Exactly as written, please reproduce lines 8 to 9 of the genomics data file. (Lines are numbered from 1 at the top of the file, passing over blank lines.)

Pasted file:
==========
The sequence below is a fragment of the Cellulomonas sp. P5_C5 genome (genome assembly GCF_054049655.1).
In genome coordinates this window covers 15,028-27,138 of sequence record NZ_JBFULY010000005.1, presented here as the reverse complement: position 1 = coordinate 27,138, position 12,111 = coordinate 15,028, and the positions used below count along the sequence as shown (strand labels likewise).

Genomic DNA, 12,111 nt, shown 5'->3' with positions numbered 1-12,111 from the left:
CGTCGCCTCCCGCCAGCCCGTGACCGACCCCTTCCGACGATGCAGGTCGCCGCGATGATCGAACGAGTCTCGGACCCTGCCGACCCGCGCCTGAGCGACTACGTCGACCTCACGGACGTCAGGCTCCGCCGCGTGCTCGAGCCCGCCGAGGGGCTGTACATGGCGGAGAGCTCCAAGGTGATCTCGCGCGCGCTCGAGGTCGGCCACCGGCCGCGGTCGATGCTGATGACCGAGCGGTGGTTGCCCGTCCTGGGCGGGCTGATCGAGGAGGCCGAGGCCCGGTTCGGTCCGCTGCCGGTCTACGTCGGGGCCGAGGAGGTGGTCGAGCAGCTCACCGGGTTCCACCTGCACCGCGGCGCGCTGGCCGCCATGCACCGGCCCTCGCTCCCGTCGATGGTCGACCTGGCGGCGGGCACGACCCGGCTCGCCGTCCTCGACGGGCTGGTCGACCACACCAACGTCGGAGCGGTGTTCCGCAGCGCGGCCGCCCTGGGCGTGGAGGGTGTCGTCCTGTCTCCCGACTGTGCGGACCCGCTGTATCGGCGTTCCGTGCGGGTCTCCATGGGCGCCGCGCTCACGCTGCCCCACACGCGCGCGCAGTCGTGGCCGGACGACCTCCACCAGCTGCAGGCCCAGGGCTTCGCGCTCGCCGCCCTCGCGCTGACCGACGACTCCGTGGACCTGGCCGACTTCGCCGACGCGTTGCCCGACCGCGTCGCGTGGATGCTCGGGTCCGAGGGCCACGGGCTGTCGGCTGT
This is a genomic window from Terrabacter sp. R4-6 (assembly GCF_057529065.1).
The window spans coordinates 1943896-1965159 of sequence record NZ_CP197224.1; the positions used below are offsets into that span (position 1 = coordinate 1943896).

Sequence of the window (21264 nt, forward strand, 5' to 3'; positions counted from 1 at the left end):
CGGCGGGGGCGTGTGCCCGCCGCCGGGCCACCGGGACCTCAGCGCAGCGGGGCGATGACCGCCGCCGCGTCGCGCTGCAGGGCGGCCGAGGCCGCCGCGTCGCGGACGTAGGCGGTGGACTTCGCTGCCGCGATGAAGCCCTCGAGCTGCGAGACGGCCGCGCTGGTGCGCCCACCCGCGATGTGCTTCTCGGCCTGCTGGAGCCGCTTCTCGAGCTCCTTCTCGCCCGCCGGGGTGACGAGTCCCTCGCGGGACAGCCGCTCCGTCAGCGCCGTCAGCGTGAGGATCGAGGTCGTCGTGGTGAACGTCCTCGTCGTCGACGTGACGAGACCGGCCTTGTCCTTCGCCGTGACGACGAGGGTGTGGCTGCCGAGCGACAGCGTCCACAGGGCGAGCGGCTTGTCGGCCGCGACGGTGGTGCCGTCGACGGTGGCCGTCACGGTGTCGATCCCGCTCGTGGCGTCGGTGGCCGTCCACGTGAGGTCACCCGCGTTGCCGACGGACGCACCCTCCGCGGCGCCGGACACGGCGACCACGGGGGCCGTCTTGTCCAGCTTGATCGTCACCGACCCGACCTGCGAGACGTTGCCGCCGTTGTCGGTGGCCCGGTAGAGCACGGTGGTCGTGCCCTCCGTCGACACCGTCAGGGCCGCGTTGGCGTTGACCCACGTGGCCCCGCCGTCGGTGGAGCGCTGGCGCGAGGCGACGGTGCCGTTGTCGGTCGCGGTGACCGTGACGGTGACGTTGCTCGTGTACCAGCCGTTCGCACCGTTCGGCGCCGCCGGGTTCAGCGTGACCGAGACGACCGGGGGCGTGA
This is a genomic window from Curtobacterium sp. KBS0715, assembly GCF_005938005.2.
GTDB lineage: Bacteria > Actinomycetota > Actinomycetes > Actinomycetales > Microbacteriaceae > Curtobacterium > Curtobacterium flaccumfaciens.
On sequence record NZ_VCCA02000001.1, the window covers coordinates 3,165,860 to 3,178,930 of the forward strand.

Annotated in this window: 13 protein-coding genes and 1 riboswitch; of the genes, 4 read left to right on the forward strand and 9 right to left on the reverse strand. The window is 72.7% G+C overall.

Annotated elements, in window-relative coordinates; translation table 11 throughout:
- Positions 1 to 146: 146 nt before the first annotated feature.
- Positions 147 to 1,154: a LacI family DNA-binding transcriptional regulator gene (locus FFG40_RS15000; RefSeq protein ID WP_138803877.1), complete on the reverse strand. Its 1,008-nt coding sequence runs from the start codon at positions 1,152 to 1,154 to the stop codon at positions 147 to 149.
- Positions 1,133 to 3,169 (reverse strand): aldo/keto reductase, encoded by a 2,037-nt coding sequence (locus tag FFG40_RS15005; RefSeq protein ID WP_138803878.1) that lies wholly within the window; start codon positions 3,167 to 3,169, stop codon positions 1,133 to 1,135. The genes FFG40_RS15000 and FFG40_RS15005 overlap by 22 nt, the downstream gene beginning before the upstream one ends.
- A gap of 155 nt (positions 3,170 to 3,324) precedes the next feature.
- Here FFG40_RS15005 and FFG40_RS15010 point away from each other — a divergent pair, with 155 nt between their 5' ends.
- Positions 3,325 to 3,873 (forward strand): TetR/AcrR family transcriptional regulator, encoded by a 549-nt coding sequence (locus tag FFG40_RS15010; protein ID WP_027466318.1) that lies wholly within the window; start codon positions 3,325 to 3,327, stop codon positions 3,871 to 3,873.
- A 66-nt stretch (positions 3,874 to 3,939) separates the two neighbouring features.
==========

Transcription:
CGGCGGGGGCGTGTGCCCGCCGCCGGGCCACCGGGACCTCAGCGCAGCGGGGCGATGACCGCCGCCGCGTCGCGCTGCAGGGCGGCCGAGGCCGCCGCGTCGCGGACGTAGGCGGTGGACTTCGCTGCCGCGATGAAGCCCTCGAGCTGCGAGACGGCCGCGCTGGTGCGCCCACCCGCGATGTGCTTCTCGGCCTGCTGGAGCCGCTTCTCGAGCTCCTTCTCGCCCGCCGGGGTGACGAGTCCCTCGCGGGACAGCCGCTCCGTCAGCGCCGTCAGCGTGAGGATCGAGGTCGTCGTGGTGAACGTCCTCGTCGTCGACGTGACGAGACCGGCCTTGTCCTTCGCCGTGACGACGAGGGTGTGGCTGCCGAGCGACAGCGTCCACAGGGCGAGCGGCTTGTCGGCCGCGACGGTGGTGCCGTCGACGGTGGCCGTCACGGTGTCGATCCCGCTCGTGGCGTCGGTGGCCGTCCACGTGAGGTCACCCGCGTTGCCGACGGACGCACCCTCCGCGGCGCCGGACACGGCGACCACGGGGGCCGTCTTGTCCAGCTTGATCGTCACCGACCCGACCTGCGAGACGTTGCCGCCGTTGTCGGTGGCCCGGTAGAGCACGGTGGTCGTGCCCTCCGTCGACACCGTCAGGGCCGCGTTGGCGTTGACCCACGTGGCCCCGCCGTCGGTGGAGCGCTGGCGCGAGGCGACGGTGCCGTTGTCGGTCGCGGTGACCGTGACGGTGACGTTGCTCGTGTACCAGCCGTTCGCACCGTTCGGCGCCGCCGGGTTCAGCGTGACCGAGACGACCGGGGGCGTGA
This is a genomic window from Curtobacterium sp. KBS0715, assembly GCF_005938005.2.